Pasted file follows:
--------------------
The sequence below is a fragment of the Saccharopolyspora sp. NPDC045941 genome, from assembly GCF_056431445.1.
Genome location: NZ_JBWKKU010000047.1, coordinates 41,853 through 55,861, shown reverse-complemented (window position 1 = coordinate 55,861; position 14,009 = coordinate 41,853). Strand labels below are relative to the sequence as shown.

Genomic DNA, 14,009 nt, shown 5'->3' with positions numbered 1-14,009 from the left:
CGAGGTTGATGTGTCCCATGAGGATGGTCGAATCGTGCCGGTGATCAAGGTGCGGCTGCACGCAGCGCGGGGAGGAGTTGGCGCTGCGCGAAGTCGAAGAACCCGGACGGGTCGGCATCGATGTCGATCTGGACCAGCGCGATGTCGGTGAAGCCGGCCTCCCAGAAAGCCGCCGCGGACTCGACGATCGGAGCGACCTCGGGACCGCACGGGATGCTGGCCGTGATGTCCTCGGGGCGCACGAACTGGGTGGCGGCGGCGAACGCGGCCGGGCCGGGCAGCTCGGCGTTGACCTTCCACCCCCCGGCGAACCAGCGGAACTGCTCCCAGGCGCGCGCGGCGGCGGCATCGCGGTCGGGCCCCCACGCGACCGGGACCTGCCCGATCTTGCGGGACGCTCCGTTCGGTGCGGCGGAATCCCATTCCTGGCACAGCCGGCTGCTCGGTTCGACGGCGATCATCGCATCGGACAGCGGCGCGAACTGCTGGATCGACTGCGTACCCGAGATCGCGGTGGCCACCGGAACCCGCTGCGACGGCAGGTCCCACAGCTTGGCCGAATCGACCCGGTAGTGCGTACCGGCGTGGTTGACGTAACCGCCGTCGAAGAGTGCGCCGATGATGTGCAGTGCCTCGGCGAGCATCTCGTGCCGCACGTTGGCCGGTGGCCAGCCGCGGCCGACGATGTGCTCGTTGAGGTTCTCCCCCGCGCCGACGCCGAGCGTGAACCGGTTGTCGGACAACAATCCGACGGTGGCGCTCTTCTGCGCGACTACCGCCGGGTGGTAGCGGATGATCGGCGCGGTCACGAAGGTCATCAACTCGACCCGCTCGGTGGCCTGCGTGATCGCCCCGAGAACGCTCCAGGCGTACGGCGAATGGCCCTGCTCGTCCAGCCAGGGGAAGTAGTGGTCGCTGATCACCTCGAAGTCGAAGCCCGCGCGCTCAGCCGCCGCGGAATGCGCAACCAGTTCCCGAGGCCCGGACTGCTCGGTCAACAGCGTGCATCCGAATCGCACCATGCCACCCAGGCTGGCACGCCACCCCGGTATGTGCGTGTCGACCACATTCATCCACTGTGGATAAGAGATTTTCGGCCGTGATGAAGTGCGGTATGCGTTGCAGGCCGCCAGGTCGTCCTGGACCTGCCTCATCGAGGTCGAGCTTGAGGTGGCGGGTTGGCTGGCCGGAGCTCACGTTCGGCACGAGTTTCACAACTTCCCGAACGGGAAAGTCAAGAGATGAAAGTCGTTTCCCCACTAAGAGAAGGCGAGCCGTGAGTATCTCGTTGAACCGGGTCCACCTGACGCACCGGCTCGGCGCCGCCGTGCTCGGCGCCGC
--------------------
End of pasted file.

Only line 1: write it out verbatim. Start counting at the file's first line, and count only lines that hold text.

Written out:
The sequence below is a fragment of the Saccharopolyspora sp. NPDC045941 genome, from assembly GCF_056431445.1.